Merrymakers At Shrovetide vs Interrupted Sleep

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From the moment the first brush stroke was made in Europe, paintings have played a significant role in uncovering the history, culture, and daily existence of humanity.

Both Frans Hals’ Merrymakers at Shrovetide of 1615 and Francois Boucher’s Interrupted Sleep of 1750 showcase the influence of different time periods and movements on artists throughout history. Despite their unique styles, these two paintings have several parallels that highlight the impact of artists on each other. Ultimately, both artworks serve as outstanding examples that reflect the characteristics of their respective time periods.

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When comparing Hals’ Merrymakers at Shrovetide and Boucher’s Interrupted Sleep, it is evident that their subject matters are quite different. Hals primarily focuses on the event of Shrovetide or Mardi Gras in his painting. In the background, there are two male figures who are recognized as typical characters from comic theatre. On the left, there is Peeckelhaering with a garland of eggs and sausages, while on the right, Hans Wurst is depicted with sausages on his cap. The woman in the foreground, who may be based on a male actor, is surrounded by these men.

In Hals’ painting, the young woman is surrounded by food, bagpipes, and the obscene gestures of a man behind her, all of which have sexual connotations. This captures the crude and rude actions that occur in local taverns. The young woman is overwhelmed by rowdy males. On the other hand, in Francois Boucher’s Interrupted Sleep, a young boy who herds goats is portrayed tickling the neck of a sleeping shepherdess with a feather. The girl is depicted as having fallen asleep after gathering large, wild flowers.

According to popular belief, this rural scene symbolizes innocence and purity. It was believed that people were more authentic and embodied the ideal of the perfect human when they were in harmony with nature. Additionally, the presence of a dog in the foreground of the painting often represents loyalty. When comparing the two paintings’ styles, there are numerous similarities. “Interrupted Sleep” belongs to the Rococo period, which followed the Baroque period when “Merrymakers at Shrovetide” was created.

Hals’ painting depicts well-fed and chubby figures in subdued colors with hints of red. The composition is centrally organized and lacks a landscape, instead focusing on a continuous crowd of joyful individuals. The overall tone of the painting is quite dark, accentuated by excellent use of shading and value, as it is set in an evening tavern with limited natural light. Hals’ distinct brushwork imbues the painting with a sense of vibrancy, making the tavern scene come to life through its realistic portrayal.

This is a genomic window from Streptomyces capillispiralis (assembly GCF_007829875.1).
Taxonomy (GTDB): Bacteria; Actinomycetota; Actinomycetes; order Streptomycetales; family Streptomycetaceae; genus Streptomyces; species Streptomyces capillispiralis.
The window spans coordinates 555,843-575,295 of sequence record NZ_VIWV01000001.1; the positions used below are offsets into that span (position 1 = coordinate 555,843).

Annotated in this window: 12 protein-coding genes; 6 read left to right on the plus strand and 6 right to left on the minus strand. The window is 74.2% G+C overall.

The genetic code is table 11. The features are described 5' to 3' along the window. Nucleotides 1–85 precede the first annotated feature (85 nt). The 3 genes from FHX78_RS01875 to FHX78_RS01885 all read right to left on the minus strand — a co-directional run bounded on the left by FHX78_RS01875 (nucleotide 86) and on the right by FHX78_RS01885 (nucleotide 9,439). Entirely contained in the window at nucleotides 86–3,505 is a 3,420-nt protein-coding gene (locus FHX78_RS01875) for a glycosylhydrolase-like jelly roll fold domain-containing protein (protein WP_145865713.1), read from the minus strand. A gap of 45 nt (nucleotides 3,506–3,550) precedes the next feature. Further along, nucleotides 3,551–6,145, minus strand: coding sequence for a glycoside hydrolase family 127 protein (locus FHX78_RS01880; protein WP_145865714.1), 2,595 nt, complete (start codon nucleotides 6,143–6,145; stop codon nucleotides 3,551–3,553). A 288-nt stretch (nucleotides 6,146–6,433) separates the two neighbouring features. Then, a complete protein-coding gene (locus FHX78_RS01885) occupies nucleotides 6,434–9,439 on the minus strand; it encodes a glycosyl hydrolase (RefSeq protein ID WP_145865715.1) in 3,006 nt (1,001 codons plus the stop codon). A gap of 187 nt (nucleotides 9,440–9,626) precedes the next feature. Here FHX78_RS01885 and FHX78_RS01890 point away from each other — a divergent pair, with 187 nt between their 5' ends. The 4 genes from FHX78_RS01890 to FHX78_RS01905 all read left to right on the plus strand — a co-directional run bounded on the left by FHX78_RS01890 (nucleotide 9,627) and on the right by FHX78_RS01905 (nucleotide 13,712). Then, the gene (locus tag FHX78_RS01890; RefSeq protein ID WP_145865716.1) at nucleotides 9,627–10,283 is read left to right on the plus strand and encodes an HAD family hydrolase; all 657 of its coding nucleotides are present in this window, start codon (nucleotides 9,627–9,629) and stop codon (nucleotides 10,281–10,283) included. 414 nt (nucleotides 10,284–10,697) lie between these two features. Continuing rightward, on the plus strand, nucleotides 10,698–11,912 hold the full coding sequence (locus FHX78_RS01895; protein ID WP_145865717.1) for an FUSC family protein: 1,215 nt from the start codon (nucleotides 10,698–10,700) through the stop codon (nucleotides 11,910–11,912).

This technique is not noticeable until one approaches the painting to examine the actual brush strokes, which could possibly be counted. In contrast to Merrymakers at Shrovetide, Boucher’s Interrupted Sleep depicts two slender and elegant figures in a tranquil countryside setting. The painting has a lighter tone with natural sunlight and includes a greater variety of colors, giving it a more cheerful and enjoyable appearance. The lush and opulent foliage extends throughout the background, accompanied by a small and rounded architectural structure.

The brush stroke in Boucher’s painting is smoother, resulting in a more natural and tranquil aesthetic. Similar to Hals’ painting, Boucher utilizes value by incorporating folds on clothing and shadows created by both figures and surrounding objects. The painting also has a central focus on the two figures, emphasized by a circular border that surrounds them. Both paintings accurately represent the time period and artistic movement in which they were created.

Although born in Rome, the Baroque style became international and spread to Flanders and Holland where it became known as Holland’s Golden Age. Frans Hals’ painting is a great example as it is a genre scene portraying extraordinary realism. Realistic, everyday scenes were stylistic of the time and Merrymakers at Shrovetide definitely portrays these stylistic approaches as the tavern scene of crude men is painted upon the canvas. Boucher’s Interrupted Sleep is also a work of its time, in the style of Rococo.

The stage in the lightly colored painting is smaller and more intimate, with a lighthearted and whimsical theme. The two thin figures are care-free in nature, celebrating the world of human emotion and love. Despite being perfect examples of their time, the paintings have both similarities and differences due to their different artistic movement.

Throughout the history of art, artists have influenced each other’s styles. This trend continues today. Two paintings, Frans Hals’ Merrymakers at Shrovetide and Francois Boucher’s Interrupted Sleep, exemplify the stylistic and thematic characteristics of the Baroque in Holland and Rococo periods. Despite their differences, these paintings demonstrate similarities, highlighting the widespread influence of these artistic movements across Europe.

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Merrymakers At Shrovetide vs Interrupted Sleep. (2018, Feb 21). Retrieved from

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